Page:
(Photograph omitted)

PROMOTED VIDEO
News
ebooksAn unforgettable anthology of contemporary reportage
Latest stories from i100
Have you tried new the Independent Digital Edition apps?
Independent Dating
and  

By clicking 'Search' you
are agreeing to our
Terms of Use.

iJobs Job Widget
iJobs People

Chief Executive

£28, 700: Whiskey Whiskey Tango: Property Management Company is seeking a brig...

COO / Chief Operating Officer

£80 - 100k + Bonus: Guru Careers: A COO / Chief Operating Officer is needed to...

HR Manager - Kent - £45,000

£40000 - £45000 per annum: Ashdown Group: HR Manager / Training Manager (L&D /...

HR Manager - Edgware, London - £45,000

£40000 - £45000 per annum + Benefits: Ashdown Group: HR Manager - Edgware, Lon...

Day In a Page

Italian couples fake UK divorce scam on an ‘industrial scale’

Welcome to Maidenhead, the divorce capital of... Italy

A look at the the legal tourists who exploited our liberal dissolution rules
Tom and Jerry cartoons now carry a 'racial prejudice' warning on Amazon

Tom and Jerry cartoons now carry a 'racial prejudice' warning on Amazon

The vintage series has often been criticised for racial stereotyping
An app for the amorous: Could Good2Go end disputes about sexual consent - without being a passion-killer?

An app for the amorous

Could Good2Go end disputes about sexual consent - without being a passion-killer?
Llansanffraid is now Llansantffraid. Welsh town changes its name, but can you spot the difference?

Llansanffraid is now Llansantffraid

Welsh town changes its name, but can you spot the difference?
Charlotte Riley: At the peak of her powers

Charlotte Riley: At the peak of her powers

After a few early missteps with Chekhov, her acting career has taken her to Hollywood. Next up is a role in the BBC’s gangster drama ‘Peaky Blinders’
She's having a laugh: Britain's female comedians have never had it so good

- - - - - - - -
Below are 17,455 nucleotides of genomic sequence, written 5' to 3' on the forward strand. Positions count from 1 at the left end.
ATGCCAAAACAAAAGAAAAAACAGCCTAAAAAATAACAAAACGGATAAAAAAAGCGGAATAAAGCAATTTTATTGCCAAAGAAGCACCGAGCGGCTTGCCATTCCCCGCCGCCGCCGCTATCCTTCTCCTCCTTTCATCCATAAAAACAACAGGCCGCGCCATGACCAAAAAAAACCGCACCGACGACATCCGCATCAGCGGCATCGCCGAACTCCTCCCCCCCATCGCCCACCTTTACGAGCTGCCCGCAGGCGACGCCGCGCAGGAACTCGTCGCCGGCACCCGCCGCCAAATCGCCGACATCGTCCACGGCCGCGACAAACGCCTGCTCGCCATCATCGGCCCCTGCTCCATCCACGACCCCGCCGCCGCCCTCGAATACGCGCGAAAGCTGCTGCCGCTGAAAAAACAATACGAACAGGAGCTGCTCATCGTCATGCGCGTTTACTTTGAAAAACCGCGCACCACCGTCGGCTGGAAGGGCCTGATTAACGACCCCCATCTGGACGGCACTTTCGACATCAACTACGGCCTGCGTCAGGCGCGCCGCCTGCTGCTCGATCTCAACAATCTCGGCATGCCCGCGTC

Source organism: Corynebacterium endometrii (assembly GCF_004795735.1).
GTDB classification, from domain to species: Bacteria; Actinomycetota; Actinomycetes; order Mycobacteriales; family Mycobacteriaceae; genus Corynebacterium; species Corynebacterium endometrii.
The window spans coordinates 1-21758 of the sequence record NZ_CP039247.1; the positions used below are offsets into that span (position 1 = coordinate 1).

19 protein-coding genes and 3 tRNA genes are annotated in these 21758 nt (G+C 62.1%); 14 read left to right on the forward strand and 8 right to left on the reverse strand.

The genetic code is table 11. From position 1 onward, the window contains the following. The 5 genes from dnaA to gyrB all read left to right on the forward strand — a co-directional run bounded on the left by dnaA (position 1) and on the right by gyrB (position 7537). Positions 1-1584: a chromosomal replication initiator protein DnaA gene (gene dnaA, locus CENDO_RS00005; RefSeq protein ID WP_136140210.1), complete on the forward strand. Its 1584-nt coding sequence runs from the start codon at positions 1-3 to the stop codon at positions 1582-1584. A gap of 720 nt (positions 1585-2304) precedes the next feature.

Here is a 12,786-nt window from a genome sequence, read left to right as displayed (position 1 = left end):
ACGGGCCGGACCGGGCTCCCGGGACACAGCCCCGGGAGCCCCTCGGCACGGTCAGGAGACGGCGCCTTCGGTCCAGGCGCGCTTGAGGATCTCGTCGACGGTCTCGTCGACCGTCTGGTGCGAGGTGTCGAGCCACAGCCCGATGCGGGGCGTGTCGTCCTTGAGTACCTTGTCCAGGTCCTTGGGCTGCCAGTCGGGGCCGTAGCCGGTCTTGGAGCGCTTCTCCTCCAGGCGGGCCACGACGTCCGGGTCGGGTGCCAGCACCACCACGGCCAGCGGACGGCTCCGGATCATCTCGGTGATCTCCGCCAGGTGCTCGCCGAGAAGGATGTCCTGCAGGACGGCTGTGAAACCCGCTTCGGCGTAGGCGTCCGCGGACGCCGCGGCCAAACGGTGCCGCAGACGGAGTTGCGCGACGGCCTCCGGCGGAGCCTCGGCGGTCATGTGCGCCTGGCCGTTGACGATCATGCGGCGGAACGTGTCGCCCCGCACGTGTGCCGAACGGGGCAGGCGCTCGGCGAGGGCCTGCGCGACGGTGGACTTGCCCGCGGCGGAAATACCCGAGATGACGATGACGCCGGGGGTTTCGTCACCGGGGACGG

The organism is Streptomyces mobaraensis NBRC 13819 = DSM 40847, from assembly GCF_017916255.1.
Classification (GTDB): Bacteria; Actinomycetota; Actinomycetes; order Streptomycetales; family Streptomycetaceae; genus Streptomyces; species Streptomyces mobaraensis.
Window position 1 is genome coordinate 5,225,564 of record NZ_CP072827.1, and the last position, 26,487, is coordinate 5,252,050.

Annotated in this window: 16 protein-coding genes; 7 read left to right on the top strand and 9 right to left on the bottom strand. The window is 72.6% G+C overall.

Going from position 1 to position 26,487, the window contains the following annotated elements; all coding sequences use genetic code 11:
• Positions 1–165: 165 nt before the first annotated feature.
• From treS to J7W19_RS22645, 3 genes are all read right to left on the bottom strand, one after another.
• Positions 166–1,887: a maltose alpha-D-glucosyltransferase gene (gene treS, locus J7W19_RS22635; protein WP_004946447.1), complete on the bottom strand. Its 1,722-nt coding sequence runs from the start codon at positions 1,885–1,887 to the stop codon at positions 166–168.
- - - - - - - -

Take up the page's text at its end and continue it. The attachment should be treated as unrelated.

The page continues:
She's having a laugh

Britain's female comedians have never had it so good, says stand-up Natalie Haynes
Sistine Chapel to ‘sing’ with new LED lights designed to bring Michelangelo’s masterpiece out of the shadows

Let there be light

Sistine Chapel to ‘sing’ with new LEDs designed to bring Michelangelo’s masterpiece out of the shadows
Great British Bake Off, semi-final, review: Richard remains the baker to beat

Tensions rise in Bake Off's pastry week

Richard remains the baker to beat as Chetna begins to flake
Paris Fashion Week, spring/summer 2015: Time travel fashion at Louis Vuitton in Paris

A look to the future

It's time travel fashion at Louis Vuitton in Paris
The 10 best bedspreads

The 10 best bedspreads

Before you up the tog count on your duvet, add an extra layer and a room-changing piece to your bed this autumn
Arsenal vs Galatasaray: Five things we learnt from the Emirates

Arsenal vs Galatasaray

Five things we learnt from the Gunners' Champions League victory at the Emirates
Stuart Lancaster’s long-term deal makes sense – a rarity for a decision taken by the RFU

Lancaster’s long-term deal makes sense – a rarity for a decision taken by the RFU

This deal gives England a head-start to prepare for 2019 World Cup, says Chris Hewett
Ebola outbreak: The children orphaned by the virus – then rejected by surviving relatives over fear of infection

The children orphaned by Ebola...

... then rejected by surviving relatives over fear of infection
Pride: Are censors pandering to homophobia?

Are censors pandering to homophobia?

US film censors have ruled 'Pride' unfit for under-16s, though it contains no sex or violence
The magic of roundabouts

Lords of the rings

Just who are the Roundabout Appreciation Society?